Rent prices vary depending on size, location, what kind of amenities are included, and that sort of thing. But precisely how much should you spend on rent? Rather than looking at this question as if there is a universally appropriate answer, look at it in terms of what it is you need in a living space. Do you generally spend a lot of time at home? Are you away a lot and just need a place to sleep? Simply consider your needs, combine those needs with what you can afford, and ta-da! Your ideal amount.
Without considering utilities, your cell phone bill, car insurance, or whatever else you for which you earmark your paychecks, the basic test to see what kind of rent payment you can afford is to calculate one-third of your net annual income. If you divide that number by 12, you have essentially the maximum number of dollars your wallet will allow for rent each month. A smaller percentage might be best for someone who doesn’t spend much time at home, and a slightly larger percentage might be best for someone who hosts Thanksgiving or just likes to plant themselves at home most of the time. Considering these figures alone tend to get people in over their heads, however.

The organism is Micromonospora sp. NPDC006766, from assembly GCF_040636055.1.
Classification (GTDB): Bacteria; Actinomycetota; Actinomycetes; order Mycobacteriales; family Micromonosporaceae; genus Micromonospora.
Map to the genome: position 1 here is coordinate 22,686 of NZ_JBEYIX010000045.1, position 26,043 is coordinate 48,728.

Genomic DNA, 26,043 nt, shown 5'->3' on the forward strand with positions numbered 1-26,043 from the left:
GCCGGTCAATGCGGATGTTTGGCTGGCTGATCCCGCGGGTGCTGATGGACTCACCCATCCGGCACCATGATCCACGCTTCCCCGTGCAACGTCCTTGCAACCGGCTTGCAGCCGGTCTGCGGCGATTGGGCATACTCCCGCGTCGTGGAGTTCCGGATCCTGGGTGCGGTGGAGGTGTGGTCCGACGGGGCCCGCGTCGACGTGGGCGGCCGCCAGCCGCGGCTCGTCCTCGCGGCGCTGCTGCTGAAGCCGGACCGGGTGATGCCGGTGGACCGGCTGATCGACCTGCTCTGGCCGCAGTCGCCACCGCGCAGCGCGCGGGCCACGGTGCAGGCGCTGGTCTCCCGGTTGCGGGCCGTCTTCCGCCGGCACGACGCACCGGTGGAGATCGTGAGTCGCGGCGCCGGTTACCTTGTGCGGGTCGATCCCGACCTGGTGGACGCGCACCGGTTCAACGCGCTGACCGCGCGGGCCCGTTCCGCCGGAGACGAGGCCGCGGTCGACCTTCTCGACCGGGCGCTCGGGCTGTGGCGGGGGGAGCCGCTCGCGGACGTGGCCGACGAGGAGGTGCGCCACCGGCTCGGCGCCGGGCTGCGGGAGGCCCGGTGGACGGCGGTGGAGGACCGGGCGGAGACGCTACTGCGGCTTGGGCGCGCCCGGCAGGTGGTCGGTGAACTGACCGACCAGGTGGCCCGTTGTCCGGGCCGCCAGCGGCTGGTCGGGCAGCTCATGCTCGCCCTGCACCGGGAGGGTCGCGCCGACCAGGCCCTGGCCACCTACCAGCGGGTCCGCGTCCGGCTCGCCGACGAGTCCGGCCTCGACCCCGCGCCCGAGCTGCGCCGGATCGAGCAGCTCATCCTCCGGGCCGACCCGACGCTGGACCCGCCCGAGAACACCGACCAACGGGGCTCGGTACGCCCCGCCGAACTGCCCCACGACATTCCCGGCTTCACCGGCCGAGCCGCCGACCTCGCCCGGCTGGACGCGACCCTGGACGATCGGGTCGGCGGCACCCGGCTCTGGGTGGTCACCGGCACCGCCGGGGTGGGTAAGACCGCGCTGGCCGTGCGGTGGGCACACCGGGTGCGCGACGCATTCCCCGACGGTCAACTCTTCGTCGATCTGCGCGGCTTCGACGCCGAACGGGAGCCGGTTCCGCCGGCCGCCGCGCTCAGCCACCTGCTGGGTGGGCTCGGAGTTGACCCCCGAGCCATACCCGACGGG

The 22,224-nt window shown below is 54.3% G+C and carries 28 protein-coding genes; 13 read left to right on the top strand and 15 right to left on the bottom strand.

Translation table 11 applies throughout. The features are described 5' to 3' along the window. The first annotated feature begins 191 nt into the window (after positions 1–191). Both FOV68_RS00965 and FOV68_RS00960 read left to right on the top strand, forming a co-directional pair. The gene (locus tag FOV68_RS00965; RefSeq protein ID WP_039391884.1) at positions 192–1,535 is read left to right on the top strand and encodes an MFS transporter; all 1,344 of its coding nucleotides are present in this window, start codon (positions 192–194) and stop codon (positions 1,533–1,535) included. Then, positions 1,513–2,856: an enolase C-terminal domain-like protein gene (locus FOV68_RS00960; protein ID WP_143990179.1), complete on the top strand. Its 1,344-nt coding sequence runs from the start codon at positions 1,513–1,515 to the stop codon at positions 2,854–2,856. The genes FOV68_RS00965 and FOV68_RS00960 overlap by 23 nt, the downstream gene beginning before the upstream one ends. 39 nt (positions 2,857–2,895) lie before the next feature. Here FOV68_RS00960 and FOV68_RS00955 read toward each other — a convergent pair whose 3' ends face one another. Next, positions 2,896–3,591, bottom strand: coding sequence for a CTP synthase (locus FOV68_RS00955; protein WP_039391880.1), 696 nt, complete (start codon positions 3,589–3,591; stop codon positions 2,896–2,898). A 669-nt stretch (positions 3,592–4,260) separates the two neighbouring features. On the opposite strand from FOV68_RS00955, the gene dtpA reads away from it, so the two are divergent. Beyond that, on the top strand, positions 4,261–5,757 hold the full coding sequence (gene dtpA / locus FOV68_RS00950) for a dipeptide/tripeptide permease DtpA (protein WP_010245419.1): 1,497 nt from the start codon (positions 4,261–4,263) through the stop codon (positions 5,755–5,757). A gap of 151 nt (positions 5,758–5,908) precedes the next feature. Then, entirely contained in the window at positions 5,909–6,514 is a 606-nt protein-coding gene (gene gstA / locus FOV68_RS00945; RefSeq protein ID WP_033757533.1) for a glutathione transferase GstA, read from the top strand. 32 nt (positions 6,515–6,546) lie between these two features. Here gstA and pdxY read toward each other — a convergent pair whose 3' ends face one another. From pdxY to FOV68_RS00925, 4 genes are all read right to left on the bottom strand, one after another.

Know what happens frequently? Rent increases every year or two. Know what doesn’t happen frequently? You getting a promotion or other significant pay increase. That means that something you can technically afford this year might put you in financial trouble next year. Give some thought to what kind of value you’re getting with each month’s rent. What’s included? Gas, water, electricity, and even waste management aren’t guaranteed to be worked in. Be cognizant, and also remember security deposits, application fees, and other unseen expenses. It’s also fairly common for on-site luxuries such as a pool, gym, business center, and conference room to have usage fees attached. Just like on December 31st moving into a new place can seem like you’re about to walk across the threshold into a brand new start. If you think you’ll actually use that pool and gym, maybe the fee is worth it. But remember, maybe it’s not.
Other miscellaneous types of fees are inevitable too, so keep that in mind when you’re figuring out what you can afford. Be glad the property manager needs to run credit checks and background checks because it means he’s doing it for the rest of the residents also. Do you have pets? There’s probably a fee for that. Are you hoping to opt for the parking space or the garage? Suddenly 30 percent of your income might look like a lot.
How much should you spend on rent? Spend enough that your comfortable in your own home, but not so much that you worry about making payments.